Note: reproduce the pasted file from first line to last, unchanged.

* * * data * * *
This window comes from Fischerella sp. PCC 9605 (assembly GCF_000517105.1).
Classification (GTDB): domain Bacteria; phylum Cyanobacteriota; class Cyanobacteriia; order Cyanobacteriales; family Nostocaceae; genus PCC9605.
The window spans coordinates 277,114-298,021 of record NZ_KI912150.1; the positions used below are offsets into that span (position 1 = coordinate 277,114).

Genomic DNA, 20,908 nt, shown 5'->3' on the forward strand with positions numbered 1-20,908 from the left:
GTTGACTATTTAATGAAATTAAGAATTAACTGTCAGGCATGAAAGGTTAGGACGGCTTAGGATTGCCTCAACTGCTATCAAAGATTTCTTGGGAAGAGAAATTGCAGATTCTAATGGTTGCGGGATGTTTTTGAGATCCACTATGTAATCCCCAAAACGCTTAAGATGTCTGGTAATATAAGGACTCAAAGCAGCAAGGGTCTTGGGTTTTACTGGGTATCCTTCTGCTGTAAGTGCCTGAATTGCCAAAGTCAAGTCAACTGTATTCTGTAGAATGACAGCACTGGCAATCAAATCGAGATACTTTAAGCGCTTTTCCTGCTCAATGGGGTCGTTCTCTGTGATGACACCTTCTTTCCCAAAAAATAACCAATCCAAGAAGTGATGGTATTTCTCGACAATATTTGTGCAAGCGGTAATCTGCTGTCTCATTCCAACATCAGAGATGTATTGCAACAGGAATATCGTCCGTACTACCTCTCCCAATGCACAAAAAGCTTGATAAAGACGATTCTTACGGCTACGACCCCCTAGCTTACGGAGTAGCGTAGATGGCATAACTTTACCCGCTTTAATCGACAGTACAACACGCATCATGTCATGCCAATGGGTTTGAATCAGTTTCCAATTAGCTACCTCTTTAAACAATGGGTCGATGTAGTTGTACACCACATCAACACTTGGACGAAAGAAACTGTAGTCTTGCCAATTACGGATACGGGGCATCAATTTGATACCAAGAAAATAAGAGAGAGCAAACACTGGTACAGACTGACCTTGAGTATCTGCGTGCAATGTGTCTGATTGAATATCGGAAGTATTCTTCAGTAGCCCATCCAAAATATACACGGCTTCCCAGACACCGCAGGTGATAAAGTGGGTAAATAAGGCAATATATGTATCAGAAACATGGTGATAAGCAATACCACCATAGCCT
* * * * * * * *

This window comes from Fischerella sp. PCC 9605 (assembly GCF_000517105.1).
Classification (GTDB): domain Bacteria; phylum Cyanobacteriota; class Cyanobacteriia; order Cyanobacteriales; family Nostocaceae; genus PCC9605.
The window spans coordinates 277,114-298,021 of record NZ_KI912150.1; the positions used below are offsets into that span (position 1 = coordinate 277,114).

Genomic DNA, 20,908 nt, shown 5'->3' on the forward strand with positions numbered 1-20,908 from the left:
GTTGACTATTTAATGAAATTAAGAATTAACTGTCAGGCATGAAAGGTTAGGACGGCTTAGGATTGCCTCAACTGCTATCAAAGATTTCTTGGGAAGAGAAATTGCAGATTCTAATGGTTGCGGGATGTTTTTGAGATCCACTATGTAATCCCCAAAACGCTTAAGATGTCTGGTAATATAAGGACTCAAAGCAGCAAGGGTCTTGGGTTTTACTGGGTATCCTTCTGCTGTAAGTGCCTGAATTGCCAAAGTCAAGTCAACTGTATTCTGTAGAATGACAGCACTGGCAATCAAATCGAGATACTTTAAGCGCTTTTCCTGCTCAATGGGGTCGTTCTCTGTGATGACACCTTCTTTCCCAAAAAATAACCAATCCAAGAAGTGATGGTATTTCTCGACAATATTTGTGCAAGCGGTAATCTGCTGTCTCATTCCAACATCAGAGATGTATTGCAACAGGAATATCGTCCGTACTACCTCTCCCAATGCACAAAAAGCTTGATAAAGACGATTCTTACGGCTACGACCCCCTAGCTTACGGAGTAGCGTAGATGGCATAACTTTACCCGCTTTAATCGACAGTACAACACGCATCATGTCATGCCAATGGGTTTGAATCAGTTTCCAATTAGCTACCTCTTTAAACAATGGGTCGATGTAGTTGTACACCACATCAACACTTGGACGAAAGAAACTGTAGTCTTGCCAATTACGGATACGGGGCATCAATTTGATACCAAGAAAATAAGAGAGAGCAAACACTGGTACAGACTGACCTTGAGTATCTGCGTGCAATGTGTCTGATTGAATATCGGAAGTATTCTTCAGTAGCCCATCCAAAATATACACGGCTTCCCAGACACCGCAGGTGATAAAGTGGGTAAATAAGGCAATATATGTATCAGAAACATGGTGATAAGCAATACCACCATAGCCT